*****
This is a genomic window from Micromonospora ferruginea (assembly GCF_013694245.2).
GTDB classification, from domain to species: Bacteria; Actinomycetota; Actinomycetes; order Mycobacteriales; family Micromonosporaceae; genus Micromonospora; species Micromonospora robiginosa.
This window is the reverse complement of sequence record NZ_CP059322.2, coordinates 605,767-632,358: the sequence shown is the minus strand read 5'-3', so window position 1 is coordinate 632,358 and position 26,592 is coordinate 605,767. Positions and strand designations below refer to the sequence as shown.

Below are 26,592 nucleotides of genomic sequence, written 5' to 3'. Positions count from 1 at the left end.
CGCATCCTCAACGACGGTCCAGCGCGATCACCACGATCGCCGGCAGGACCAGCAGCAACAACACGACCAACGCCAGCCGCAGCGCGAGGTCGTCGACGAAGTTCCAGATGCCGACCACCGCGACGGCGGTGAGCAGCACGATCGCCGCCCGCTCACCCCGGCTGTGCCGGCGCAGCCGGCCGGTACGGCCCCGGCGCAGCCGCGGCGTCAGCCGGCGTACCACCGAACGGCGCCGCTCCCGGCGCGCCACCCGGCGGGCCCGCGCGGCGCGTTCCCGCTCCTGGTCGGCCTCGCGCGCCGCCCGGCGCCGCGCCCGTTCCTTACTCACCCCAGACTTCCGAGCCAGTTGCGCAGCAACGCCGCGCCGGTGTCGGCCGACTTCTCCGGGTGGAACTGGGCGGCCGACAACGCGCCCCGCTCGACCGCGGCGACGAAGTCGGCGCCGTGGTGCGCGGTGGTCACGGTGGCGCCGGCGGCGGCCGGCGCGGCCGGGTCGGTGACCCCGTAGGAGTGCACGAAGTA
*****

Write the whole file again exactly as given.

This is a genomic window from Micromonospora ferruginea (assembly GCF_013694245.2).
GTDB classification, from domain to species: Bacteria; Actinomycetota; Actinomycetes; order Mycobacteriales; family Micromonosporaceae; genus Micromonospora; species Micromonospora robiginosa.
This window is the reverse complement of sequence record NZ_CP059322.2, coordinates 605,767-632,358: the sequence shown is the minus strand read 5'-3', so window position 1 is coordinate 632,358 and position 26,592 is coordinate 605,767. Positions and strand designations below refer to the sequence as shown.

Below are 26,592 nucleotides of genomic sequence, written 5' to 3'. Positions count from 1 at the left end.
CGCATCCTCAACGACGGTCCAGCGCGATCACCACGATCGCCGGCAGGACCAGCAGCAACAACACGACCAACGCCAGCCGCAGCGCGAGGTCGTCGACGAAGTTCCAGATGCCGACCACCGCGACGGCGGTGAGCAGCACGATCGCCGCCCGCTCACCCCGGCTGTGCCGGCGCAGCCGGCCGGTACGGCCCCGGCGCAGCCGCGGCGTCAGCCGGCGTACCACCGAACGGCGCCGCTCCCGGCGCGCCACCCGGCGGGCCCGCGCGGCGCGTTCCCGCTCCTGGTCGGCCTCGCGCGCCGCCCGGCGCCGCGCCCGTTCCTTACTCACCCCAGACTTCCGAGCCAGTTGCGCAGCAACGCCGCGCCGGTGTCGGCCGACTTCTCCGGGTGGAACTGGGCGGCCGACAACGCGCCCCGCTCGACCGCGGCGACGAAGTCGGCGCCGTGGTGCGCGGTGGTCACGGTGGCGCCGGCGGCGGCCGGCGCGGCCGGGTCGGTGACCCCGTAGGAGTGCACGAAGTA